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Author: Ralph Harper

Post Traumatic Slave Syndrome

Post Traumatic Slave Syndrome

Joan Walsh wrote a book titled “What’s The Matter With White People?” One might argue the same question could apply to Black people. Interestingly, the answer to the question about Black’s may be embedded right here in this book. The title alone says a lot. […]

Protests in The United States of America

Protests in The United States of America

Protests in The United States of America has its place; but, not against the outcome of the 2016 Presidential election. Our system is simple and fair. Any person 35 years of age and a natural born citizen of the United States qualifies to run for […]

Dear African Americans

Dear African Americans

In his latest publication in USA Today’s Black History Month Special Edition, CH4K’s Chairman touts accountability related to slowed progress in the African American Community.

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Barack Obama Male Leadership Academy

Barack Obama Male Leadership Academy

Wow! What an amazing experience today – speaking at Barack Obama Male Leadership Academy in south Dallas. While I have spoken at the school before, with each encounter I’m impressed and inspired. Today I was inspired because I was filled with a keen sense of […]

Humbling Moment with my CH4K Protégé

Humbling Moment with my CH4K Protégé

I had a humbling moment today. I met with my CH4K Protégé at his school. I had previously given him a book to read. He never read it. He told me he left it at his dad’s house. When I asked him about the book […]

Touch it, dude!

Touch it, dude!

After all the 69,498,516 votes had been counted and verified, this young boy (Jacob) still needed unquestionable proof this man, this President of the United States of America was like him. So while visiting the President at the White House in the Oval Office, Jacob said to the President in a soft and subtle voice… “I want to know if your hair is just like mine.” President Obama responded by leaning over and saying “Touch it, dude!” And that’s exactly what Jacob did. Then the President asked… “So, what do you think?” Jacob responded… “Yes, it does feel the same.” And there you have it. With a simple touch of the President’s hair, Jacob has single-handedly proven the current President is real and that ANY boy in our country can grow up and become President of the United States of America. Priceless!!!

If you’re beating your child – STOP!

If you’re beating your child – STOP!

I was just eight years old growing up in tumultuous Birmingham, AL. It was a beautiful Saturday morning and I connected with my friend, Anonymous, earlier than usual – around 9:00 AM. We left our neighborhood and spent almost the entire day combing the surrounding […]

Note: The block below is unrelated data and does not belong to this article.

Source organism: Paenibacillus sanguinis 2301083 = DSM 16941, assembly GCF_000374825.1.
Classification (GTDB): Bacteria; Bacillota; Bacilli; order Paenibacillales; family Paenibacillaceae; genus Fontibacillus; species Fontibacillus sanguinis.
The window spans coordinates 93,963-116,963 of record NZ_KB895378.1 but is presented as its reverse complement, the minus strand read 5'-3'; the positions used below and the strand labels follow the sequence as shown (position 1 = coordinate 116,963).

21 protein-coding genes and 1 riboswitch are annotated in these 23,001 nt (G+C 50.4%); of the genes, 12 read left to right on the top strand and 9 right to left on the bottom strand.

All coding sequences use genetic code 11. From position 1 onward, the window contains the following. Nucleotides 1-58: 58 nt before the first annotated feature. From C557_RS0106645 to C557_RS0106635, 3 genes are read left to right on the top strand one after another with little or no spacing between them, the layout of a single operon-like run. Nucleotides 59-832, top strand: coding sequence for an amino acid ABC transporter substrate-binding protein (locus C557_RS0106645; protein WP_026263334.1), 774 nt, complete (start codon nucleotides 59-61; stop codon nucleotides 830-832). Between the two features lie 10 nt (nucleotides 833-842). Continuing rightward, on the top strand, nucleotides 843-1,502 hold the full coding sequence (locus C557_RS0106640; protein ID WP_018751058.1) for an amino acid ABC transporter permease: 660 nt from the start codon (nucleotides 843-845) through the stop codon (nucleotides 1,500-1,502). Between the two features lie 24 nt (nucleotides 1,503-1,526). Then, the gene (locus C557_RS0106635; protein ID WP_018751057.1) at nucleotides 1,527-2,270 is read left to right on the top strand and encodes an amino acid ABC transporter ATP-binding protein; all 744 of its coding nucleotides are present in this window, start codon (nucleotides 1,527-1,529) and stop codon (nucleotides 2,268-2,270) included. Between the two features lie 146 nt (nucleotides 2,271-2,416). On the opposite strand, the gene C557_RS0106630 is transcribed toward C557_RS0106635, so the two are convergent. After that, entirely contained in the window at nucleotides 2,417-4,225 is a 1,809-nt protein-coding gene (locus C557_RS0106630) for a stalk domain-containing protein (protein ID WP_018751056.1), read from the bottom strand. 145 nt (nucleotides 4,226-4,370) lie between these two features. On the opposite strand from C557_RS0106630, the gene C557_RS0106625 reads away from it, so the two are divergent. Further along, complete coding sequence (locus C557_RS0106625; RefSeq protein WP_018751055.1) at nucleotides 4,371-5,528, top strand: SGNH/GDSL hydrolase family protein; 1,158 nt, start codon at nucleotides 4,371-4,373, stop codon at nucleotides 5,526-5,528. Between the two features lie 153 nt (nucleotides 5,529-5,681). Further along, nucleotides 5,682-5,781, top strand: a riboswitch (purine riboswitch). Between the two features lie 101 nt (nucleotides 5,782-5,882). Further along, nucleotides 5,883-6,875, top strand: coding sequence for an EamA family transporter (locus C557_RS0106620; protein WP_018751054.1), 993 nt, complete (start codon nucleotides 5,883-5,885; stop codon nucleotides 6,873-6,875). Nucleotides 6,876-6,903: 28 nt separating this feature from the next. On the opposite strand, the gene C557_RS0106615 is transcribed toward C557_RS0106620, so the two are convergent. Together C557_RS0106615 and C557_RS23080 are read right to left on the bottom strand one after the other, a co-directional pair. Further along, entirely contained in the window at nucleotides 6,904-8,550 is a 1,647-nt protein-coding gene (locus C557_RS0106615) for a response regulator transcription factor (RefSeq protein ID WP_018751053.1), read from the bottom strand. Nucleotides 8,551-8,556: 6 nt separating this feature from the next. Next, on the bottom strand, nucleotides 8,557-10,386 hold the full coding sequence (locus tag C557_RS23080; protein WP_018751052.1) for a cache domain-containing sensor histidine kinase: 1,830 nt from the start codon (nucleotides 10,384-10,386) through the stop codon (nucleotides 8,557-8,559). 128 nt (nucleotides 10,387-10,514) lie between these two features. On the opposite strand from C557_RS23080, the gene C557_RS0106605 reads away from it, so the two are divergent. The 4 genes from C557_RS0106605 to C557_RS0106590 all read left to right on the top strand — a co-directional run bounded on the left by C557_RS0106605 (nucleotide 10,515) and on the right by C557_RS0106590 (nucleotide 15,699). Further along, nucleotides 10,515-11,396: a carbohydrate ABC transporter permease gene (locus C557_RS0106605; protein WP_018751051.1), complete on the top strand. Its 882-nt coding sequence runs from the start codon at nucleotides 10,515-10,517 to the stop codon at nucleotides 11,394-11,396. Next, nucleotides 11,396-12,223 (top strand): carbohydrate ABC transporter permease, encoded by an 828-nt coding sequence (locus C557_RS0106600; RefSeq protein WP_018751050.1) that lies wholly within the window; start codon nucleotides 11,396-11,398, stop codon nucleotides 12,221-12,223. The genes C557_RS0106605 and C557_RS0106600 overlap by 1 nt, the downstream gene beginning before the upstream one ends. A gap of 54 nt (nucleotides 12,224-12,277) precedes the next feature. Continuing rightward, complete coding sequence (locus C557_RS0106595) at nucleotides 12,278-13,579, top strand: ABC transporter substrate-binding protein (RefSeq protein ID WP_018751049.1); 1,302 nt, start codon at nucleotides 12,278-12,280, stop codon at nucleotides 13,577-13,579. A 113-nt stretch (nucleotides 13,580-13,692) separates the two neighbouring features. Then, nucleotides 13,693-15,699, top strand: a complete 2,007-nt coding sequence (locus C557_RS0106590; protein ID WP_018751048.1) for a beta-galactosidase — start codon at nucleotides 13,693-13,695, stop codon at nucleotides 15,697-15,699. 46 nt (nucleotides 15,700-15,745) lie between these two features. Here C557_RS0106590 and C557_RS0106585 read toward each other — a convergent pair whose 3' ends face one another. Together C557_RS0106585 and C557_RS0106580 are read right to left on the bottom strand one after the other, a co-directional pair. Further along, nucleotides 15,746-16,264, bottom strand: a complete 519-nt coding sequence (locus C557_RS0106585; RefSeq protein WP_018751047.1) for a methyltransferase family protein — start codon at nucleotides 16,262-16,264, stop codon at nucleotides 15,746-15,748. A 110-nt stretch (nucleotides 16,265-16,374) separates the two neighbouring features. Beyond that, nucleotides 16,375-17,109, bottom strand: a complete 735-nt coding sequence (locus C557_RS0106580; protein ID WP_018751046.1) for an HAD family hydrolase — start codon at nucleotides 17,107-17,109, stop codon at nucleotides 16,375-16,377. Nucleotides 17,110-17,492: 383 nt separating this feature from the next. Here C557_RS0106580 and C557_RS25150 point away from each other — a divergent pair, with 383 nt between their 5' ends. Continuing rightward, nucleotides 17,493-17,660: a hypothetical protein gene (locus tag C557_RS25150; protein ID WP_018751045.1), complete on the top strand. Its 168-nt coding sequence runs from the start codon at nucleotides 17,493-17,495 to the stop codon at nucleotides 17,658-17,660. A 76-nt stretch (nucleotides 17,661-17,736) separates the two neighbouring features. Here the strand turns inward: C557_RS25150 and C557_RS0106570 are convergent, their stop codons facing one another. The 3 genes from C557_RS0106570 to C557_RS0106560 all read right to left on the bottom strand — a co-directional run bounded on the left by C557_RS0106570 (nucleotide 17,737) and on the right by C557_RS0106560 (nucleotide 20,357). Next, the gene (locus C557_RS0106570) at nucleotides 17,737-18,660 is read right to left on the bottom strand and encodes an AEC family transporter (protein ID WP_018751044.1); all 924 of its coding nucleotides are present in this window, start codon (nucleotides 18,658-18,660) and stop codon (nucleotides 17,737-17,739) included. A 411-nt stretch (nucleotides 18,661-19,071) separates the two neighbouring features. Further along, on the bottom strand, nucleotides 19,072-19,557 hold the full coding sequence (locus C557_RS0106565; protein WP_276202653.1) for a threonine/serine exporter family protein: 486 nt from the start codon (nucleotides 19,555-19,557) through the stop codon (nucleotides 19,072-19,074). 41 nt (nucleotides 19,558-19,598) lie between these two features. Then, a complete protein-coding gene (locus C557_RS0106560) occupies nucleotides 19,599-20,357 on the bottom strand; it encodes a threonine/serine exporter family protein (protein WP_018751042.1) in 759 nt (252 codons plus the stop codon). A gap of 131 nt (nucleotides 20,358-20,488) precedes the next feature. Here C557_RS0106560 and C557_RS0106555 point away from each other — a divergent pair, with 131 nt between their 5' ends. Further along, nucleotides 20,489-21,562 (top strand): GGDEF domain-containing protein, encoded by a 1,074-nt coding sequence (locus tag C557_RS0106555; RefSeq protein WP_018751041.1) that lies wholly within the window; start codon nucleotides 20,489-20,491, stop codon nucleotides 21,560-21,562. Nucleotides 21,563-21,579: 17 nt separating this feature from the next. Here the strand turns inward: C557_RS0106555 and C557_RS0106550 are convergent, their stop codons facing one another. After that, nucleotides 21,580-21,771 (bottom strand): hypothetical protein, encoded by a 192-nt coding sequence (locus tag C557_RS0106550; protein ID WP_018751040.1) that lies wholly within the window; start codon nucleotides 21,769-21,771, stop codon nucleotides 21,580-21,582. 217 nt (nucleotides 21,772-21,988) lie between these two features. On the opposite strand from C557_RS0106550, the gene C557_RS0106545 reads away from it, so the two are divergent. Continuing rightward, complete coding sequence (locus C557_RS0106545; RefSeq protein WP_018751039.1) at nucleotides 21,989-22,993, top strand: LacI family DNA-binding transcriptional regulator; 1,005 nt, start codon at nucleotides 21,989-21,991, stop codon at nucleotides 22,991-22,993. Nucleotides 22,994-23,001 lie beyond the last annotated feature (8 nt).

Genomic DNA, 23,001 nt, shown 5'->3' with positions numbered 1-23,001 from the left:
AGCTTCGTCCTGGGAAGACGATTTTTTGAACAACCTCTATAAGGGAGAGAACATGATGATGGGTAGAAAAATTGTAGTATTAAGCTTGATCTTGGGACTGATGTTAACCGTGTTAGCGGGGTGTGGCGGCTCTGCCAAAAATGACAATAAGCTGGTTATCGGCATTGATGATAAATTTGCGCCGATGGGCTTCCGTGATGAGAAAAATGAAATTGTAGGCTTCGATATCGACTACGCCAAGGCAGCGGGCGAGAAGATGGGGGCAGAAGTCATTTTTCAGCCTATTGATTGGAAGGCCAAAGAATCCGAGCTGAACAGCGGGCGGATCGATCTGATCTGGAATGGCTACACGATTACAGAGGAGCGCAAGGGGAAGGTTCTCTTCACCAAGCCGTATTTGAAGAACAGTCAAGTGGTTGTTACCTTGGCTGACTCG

Meeting Daymond John of FUBU

Meeting Daymond John of FUBU

Daymond John of FUBU and Shark Tank – funny, serious and really smart. I hope were able to work out the meeting in New York I requested. Nope, I don’t have a business deal for him to consider. I will use my time to ask […]

Stepped Up Review: by Kirkus Indie, Kirkus Media LLC

Stepped Up Review: by Kirkus Indie, Kirkus Media LLC

A straight-talking memoir about a stepfather’s sometimes rocky but always loving relationship with the blue-eyed stepson who stole his heart.

In his lively debut, Harper, an African-American, doesn’t dwell on racial differences between himself and his stepson, Cody, whose biological father is Caucasian, but skin color isn’t really what makes this relationship unique. What stands out is Harper’sheartfelt bond with Cody-the two met when Cody was 3-and his determination to remain an active stepfather, even after his marriage to Cody’s mother ended in divorce. With an amiable voice, the author cobbles together the story of his life with Cody over the years, discussing child-rearing topics, especially discipline. Harper doesn’t claim to be an expert on the subject-his methods were sometimes spur-of-the-moment attempts to teach Cody “life lessons.” Once, he paddled Cody, and he now seems to regret it, since he spends a great deal of time explaining it.

When the precocious Cody wouldn’t take his schoolwork seriously, Harper forced him to write “My education is my number-one priority” a thousand times. There’s some rambling in the narrative and quite a bit of repetition as Harper drives his points home, but the overall story remains vivid. The author also analyzes underlying emotional reasons why he stayed in Cody’s life: “My relationship with Cody has turned out to be an amazingly important personal journey for me because, sadly, my other children became victims to certain women’s respective ‘right to choose.’ “Additionally, his relationship with his own father in Alabama wasn’t ideal. Regardless of whether readers agree with Harper’s personal views or parenting style, most will agree that he admirably filled a role which Cody’s biological father, who rarely enters the scene, did not. Harper’s central message is not that families with blood relations are better than blended families; rather, this is a soapbox call for fathers to “man up” because, writes Harper, children need them, and it’s never too late to make amends.

An earnest, touching story of a man and his stepson.

by Kirkus Indie, Kirkus Media LLC

Stepped Up Review: by ForeWord Reviews, Clarion

Stepped Up Review: by ForeWord Reviews, Clarion

Harper uses stories from his life with his stepson to illustrate broader ideas about fatherhood, such as discipline, respect, and consequences. Stepped Up melds Ralph Harper’s memoir about life with his stepson, Cody, with a declaration of the importance of fatherhood. The book offers a […]